IBM Opens Social Software Research Center in Cambridge

9/17/08Follow @wroush

The personal and professional connections that people make over computer networks can be at least as important to business as the actual work they do using those networks. To capitalize on that fact, IBM is setting up a new Center for Social Software in Cambridge, MA, where researchers and product developers from inside and outside Big Blue will collaborate to explore new business applications of Web 2.0 technologies.

The center—whose formation will be announced today at a day-long, IBM-sponsored conference on new user interfaces at the MIT Media Lab—will be directed by Irene Greif, an IBM Fellow who currently heads the company’s Collaborative User Experience (CUE) group. CUE has long studied computer-supported collaboration from its base at the former Lotus Software headquarters in Kendall Square.

In an official announcement, IBM is billing the center as “the industry’s premier incubator for social technology,” a place where IBM insiders, customers, and academic partners will collaborate to “identify new business models, help discover the next killer Web 2.0 applications, and determine how and why people form viral communities and the implications they have on our daily lives.”

Irene Greif, IBMBut Greif says that for her group—which is best known, recently, for launching Many Eyes, an experimental platform for collaborative, Web-based data visualization that we chronicled last November—the center’s creation mainly represents an opportunity to have a bigger, more permanent impact on the actual products and services offered by the notoriously sprawling company.

“We’ve been doing the kind of research that the center will emphasize—scalable deployments of social software that allow us to do research on applications, viral take-off, and so on—for a number of years,” Greif says. “But we felt that the partnerships we had with the CIO’s office, the software group, and the consulting organization needed formalization in order to accelerate the impact we can have. The research is about watching people use technology as they do real work, and that means we need to have the resources to put features in place that would matter for helping people do real work.”

As an official research center within IBM, the group will be able to “look for funding and projects together, instead of having to draw in people on an ad hoc basis whenever we need help deploying and maintaining a project,” Greif says.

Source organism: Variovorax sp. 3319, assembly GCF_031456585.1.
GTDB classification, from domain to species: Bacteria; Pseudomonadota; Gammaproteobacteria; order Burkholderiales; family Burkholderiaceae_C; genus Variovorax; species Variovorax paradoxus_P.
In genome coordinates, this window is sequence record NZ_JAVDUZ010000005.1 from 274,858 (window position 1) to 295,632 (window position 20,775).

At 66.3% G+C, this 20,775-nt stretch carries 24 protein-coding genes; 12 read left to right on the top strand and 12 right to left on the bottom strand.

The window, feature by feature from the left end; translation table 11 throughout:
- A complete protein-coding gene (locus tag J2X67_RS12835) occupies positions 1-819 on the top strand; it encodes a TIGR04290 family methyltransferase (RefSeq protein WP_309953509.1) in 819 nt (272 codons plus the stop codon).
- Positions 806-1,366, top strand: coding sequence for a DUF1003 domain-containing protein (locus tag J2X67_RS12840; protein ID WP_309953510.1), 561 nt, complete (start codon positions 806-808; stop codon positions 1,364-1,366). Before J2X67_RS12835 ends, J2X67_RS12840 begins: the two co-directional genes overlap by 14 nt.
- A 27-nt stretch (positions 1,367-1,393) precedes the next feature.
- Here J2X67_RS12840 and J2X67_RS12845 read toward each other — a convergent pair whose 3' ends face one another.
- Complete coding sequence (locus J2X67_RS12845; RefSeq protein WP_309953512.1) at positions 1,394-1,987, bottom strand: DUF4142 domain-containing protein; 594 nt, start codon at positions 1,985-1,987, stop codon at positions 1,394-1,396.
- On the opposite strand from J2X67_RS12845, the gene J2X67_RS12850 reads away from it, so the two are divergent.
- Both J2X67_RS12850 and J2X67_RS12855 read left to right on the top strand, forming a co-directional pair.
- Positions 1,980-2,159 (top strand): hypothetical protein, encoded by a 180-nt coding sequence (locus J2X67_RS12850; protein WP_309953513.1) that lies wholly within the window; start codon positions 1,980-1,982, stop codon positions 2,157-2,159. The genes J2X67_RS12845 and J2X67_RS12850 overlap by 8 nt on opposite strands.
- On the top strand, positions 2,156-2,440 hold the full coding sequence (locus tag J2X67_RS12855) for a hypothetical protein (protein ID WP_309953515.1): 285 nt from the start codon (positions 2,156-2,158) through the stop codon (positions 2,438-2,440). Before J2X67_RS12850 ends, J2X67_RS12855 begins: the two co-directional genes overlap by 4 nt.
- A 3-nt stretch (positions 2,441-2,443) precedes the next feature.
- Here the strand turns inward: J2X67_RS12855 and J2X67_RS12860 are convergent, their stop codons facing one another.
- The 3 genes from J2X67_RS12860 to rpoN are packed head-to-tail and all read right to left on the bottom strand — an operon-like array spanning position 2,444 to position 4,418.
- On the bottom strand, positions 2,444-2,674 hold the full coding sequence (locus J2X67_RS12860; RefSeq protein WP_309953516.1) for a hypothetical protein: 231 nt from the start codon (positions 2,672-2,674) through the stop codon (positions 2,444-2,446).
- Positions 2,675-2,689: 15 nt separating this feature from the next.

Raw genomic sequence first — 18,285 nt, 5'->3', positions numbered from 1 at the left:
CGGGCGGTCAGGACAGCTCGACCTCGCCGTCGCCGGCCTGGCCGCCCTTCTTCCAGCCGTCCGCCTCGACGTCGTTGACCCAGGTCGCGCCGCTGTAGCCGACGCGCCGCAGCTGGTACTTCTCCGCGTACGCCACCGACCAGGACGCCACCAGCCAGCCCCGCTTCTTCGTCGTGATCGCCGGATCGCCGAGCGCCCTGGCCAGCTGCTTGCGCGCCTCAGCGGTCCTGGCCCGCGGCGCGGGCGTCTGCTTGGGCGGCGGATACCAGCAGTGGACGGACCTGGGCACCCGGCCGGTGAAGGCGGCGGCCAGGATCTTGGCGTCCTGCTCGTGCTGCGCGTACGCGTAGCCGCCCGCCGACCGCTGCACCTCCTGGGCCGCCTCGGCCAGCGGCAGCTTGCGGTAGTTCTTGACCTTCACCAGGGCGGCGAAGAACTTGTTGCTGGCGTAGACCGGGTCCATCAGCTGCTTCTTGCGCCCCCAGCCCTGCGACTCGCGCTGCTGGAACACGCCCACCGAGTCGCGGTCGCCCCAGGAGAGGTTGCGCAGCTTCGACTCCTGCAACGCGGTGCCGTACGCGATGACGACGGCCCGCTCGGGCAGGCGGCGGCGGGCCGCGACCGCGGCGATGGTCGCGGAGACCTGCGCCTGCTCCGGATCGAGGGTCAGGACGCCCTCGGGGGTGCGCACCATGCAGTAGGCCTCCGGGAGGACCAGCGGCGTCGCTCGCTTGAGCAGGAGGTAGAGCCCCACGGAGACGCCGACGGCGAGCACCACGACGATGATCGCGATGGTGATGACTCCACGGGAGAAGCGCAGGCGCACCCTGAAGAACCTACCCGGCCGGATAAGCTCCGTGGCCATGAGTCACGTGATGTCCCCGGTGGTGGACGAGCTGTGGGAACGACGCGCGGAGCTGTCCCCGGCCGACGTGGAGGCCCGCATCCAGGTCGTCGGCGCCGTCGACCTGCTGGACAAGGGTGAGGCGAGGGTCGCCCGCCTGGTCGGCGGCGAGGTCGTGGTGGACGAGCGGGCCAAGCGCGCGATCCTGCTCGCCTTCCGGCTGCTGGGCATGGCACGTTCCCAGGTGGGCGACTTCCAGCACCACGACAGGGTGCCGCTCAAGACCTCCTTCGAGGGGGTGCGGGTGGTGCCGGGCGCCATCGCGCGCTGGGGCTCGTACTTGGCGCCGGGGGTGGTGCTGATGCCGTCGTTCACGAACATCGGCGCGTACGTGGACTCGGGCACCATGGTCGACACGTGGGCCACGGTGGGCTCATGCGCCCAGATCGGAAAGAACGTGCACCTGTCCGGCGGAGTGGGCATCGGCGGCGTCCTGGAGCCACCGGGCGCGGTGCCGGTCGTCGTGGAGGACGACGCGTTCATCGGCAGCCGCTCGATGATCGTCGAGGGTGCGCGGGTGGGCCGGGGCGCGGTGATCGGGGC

The social software center will bring in experts from IBM’s two biggest business divisions—the software and global business services groups—and will also host visiting scientists from the company’s research labs in Beijing, Haifa, New York, San Jose, and Tokyo. Whereas the CUE group hosts students only during the summer, the center will have funding for student interns throughout the academic year. And Greif says the center will also offer academic researchers access to data on the way business users employ social software. “We believe we’re sitting on a gold mine of data that could be enormously valuable to social scientists, business-school faculty, and other people looking to understand the impact of these technologies on business,” she says.

Another centerpiece of the new organization will be a corporate residency program that brings visitors from outside companies to Cambridge for three-month rotations, working with IBM researchers and university students on specific social computing projects.

Business news giant Dow Jones and the healthcare division of Thomson Reuters are the first two members of the residency program. “The particular relationship in both cases is around turning one of our venture research assets—the Many Eyes visualization system—into an offering that these customers can be interested in,” says Greif.

At the Media Lab conference today, IBM researchers will present papers on several of the social-software problems already under study inside the company, with a focus on advanced user interface issues such as 3-D tele-collaboration, gestural interfaces, brain-computer interfaces, haptic interfaces, and augmented reality. But the new center’s research will relate more closely to Web-based collaboration, including, according to the company’s announcement, “social discovery, social search and new scalable architectures for social software including cloud computing.”

Outsiders shouldn’t confuse the technology under study at the IBM center with MySpace- or Facebook-style social networking, Greif says. “I’ve been networking systematically for years and I do appreciate outside systems like LinkedIn,” she says. “But we’re talking about social software, not social networking. We are seeing a real change from people using social software in who knows whom, and how people find people. We have anecdote after anecdote about people who learn about colleagues they wouldn’t have learned about from using social software inside their companies. A lot of what our research is about is understanding the broad impact of this category of software.”

I asked Greif what she hopes IBM partners will take from their periods in residency at the new center. “A very different understanding of what this kind of environment can mean for work,” she answered. “And if they’re doing development with us, they can take home code. We’ll have appropriate IP agreements so that they will get those tangible assets to use in their companies.”

Wade Roush is a contributing editor at Xconomy. Follow @wroush

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